You’ve decided to grow your own transplants this year. You’ve checked your average last frost date, so you know when to start. Now it’s time to think about seeds.
The seed catalogs that arrived around the first of the year are now well-worn, with pages dog-eared and varieties circled. I spent blissful hours going through every one, comparing glowing descriptions and luscious photographs. Having a pre-determined planting list and budget helped me exercise at least some self control. I finally made my order about a month ago, which is much later than usual. Now I’m haunting the mailbox, waiting for my seeds to arrive. Next year I’ll make a point of ordering in January, so I’m prepared when spring comes.
If you haven’t already ordered your seeds, you will want to buy them locally. It pays to search out a good garden center, with their wider assortment of varieties. Chain stores tend to sell older varieties that are widely grown. Frequently, these were bred for commercial growers, and are selected for ease of mechanical harvest or sturdiness in shipping, rather than flavor or nutrition. Also, a national chain store won’t necessarily have the varieties best suited for our particular growing area. With our extremely short season, we need plants that will grow quickly and bear a crop before the first fall frost.
Another option is sharing seeds with a friend. I frequently split a packet of seeds with someone else. Who really needs 300 carrots, or 500 heads of lettuce? Sharing the packet makes the price more reasonable, too. (To save even more, try sharing a seed order. Sometimes, I really only want one or two varieties from a particular company. In those cases, I find that shipping and handling charges from many catalogs add up to more than the price of the seeds!)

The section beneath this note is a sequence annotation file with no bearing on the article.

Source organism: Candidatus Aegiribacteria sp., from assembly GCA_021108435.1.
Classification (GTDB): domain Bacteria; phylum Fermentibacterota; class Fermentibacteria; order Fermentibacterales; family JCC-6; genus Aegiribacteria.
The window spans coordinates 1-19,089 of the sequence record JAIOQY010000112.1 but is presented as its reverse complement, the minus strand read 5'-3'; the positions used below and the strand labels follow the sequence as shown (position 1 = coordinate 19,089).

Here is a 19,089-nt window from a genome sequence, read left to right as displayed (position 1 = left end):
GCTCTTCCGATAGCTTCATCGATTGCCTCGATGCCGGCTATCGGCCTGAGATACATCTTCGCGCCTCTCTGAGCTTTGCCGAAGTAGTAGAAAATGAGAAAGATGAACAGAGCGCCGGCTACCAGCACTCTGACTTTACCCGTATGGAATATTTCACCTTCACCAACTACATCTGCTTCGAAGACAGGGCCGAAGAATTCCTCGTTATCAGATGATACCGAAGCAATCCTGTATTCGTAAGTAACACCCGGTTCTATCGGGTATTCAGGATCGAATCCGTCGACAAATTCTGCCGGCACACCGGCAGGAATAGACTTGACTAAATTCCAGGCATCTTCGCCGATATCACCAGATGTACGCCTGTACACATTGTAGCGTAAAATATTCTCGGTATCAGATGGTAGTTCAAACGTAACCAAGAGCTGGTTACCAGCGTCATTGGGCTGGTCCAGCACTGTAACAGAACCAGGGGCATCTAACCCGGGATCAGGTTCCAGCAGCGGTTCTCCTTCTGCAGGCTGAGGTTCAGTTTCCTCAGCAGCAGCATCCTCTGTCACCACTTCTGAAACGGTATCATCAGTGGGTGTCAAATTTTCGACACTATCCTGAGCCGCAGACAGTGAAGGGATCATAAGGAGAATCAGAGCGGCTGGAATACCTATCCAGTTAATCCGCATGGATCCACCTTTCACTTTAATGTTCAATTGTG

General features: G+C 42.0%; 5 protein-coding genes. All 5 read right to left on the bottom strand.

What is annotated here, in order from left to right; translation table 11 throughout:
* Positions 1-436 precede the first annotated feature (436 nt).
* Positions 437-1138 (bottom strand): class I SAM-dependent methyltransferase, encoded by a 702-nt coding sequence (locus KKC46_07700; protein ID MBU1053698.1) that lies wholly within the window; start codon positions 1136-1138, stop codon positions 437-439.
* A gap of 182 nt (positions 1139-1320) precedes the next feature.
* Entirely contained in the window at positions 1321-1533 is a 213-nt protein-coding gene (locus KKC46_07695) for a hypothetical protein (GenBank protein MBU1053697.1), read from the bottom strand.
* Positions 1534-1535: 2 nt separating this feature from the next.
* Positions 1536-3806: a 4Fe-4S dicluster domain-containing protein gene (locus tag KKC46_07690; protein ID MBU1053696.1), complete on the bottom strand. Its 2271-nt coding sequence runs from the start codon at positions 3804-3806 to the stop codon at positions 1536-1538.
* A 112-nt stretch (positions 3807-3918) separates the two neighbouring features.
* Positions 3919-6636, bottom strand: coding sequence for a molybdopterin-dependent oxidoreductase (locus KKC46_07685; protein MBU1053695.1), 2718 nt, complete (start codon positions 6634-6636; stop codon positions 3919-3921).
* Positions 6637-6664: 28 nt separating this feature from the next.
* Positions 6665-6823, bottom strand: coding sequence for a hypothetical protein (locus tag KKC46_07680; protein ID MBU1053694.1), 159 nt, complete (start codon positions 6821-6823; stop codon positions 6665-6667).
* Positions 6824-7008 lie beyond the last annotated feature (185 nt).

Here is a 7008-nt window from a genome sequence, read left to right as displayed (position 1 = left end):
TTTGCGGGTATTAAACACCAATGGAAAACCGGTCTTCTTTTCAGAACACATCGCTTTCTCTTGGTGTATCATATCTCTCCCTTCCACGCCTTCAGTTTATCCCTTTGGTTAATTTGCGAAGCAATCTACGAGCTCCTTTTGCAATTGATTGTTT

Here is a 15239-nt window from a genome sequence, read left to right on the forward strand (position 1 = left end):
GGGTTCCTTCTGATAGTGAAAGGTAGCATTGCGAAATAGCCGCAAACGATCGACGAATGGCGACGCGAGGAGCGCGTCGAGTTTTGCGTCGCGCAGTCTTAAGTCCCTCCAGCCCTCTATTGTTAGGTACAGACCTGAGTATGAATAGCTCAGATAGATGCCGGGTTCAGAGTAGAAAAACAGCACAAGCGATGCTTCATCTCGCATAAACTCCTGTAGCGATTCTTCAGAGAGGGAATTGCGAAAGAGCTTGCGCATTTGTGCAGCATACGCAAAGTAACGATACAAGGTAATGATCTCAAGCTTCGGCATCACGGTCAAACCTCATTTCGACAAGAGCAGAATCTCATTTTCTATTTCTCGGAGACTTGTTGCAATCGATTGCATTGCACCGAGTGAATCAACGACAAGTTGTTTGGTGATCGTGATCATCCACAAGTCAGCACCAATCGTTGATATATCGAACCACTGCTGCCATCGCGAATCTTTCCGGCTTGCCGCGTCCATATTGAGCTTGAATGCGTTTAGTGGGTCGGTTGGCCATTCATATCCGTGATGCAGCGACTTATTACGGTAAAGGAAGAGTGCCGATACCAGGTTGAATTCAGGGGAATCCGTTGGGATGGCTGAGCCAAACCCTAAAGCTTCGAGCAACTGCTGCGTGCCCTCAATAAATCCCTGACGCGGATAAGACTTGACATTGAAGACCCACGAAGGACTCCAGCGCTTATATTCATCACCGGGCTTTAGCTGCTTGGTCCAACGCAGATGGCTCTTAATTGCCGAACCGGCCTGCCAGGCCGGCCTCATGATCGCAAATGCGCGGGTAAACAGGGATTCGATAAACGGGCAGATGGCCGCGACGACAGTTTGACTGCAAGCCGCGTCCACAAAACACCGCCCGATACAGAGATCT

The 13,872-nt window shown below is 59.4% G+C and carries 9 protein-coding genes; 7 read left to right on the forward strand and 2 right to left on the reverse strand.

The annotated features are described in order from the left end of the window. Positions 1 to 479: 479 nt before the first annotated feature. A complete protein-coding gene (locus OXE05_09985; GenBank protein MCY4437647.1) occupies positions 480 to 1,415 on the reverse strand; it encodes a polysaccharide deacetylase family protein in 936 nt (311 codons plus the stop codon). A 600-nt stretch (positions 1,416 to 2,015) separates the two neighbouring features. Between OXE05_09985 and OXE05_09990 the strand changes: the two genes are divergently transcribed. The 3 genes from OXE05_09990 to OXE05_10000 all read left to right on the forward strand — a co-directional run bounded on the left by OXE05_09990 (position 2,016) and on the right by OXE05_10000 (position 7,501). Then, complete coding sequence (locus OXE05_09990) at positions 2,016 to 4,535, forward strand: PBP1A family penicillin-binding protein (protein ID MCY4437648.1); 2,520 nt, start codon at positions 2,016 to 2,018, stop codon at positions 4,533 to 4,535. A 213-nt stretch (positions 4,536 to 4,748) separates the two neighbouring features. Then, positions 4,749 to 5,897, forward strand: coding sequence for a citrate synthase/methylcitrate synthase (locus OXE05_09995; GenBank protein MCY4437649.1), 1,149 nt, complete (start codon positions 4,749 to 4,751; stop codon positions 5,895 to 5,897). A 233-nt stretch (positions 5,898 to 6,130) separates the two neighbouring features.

If you saved seeds from last year’s crops, you likely have plenty to trade for something you’d like to grow this year. A Google search for “seed swap” found hundreds of websites where you can offer your extra seeds or request seeds from someone else.
Maybe you have some old seed packets lying around. Be sure to check the dates printed on them. Most seeds will last at least a few years. For more information on storing seeds, check out Colorado State University Extension’s Fact Sheet on the topic. To find out if they will still germinate, try sprouting a few seeds on a damp paper towel placed in a zip-lock bag. For fastest results, put the bag somewhere warm (but not hot!)… the top of your TV or computer screen is just about right. Check daily for signs of life.
It constantly amazes me that each tiny seed contains a baby plant, just waiting to grow. Next, we’ll discuss how to convince that embryonic plant that it’s time to get started.
 Last August I made a list of what to grow this year. Planning the coming year while the harvest is in full swing keeps me realistic. When I’m inundated with fresh beans, it’s easier to remember that five varieties is three too many, even though they all sounded delicious. One cherry tomato plant is probably enough, and there’s always plenty of zucchini and other summer squash to share.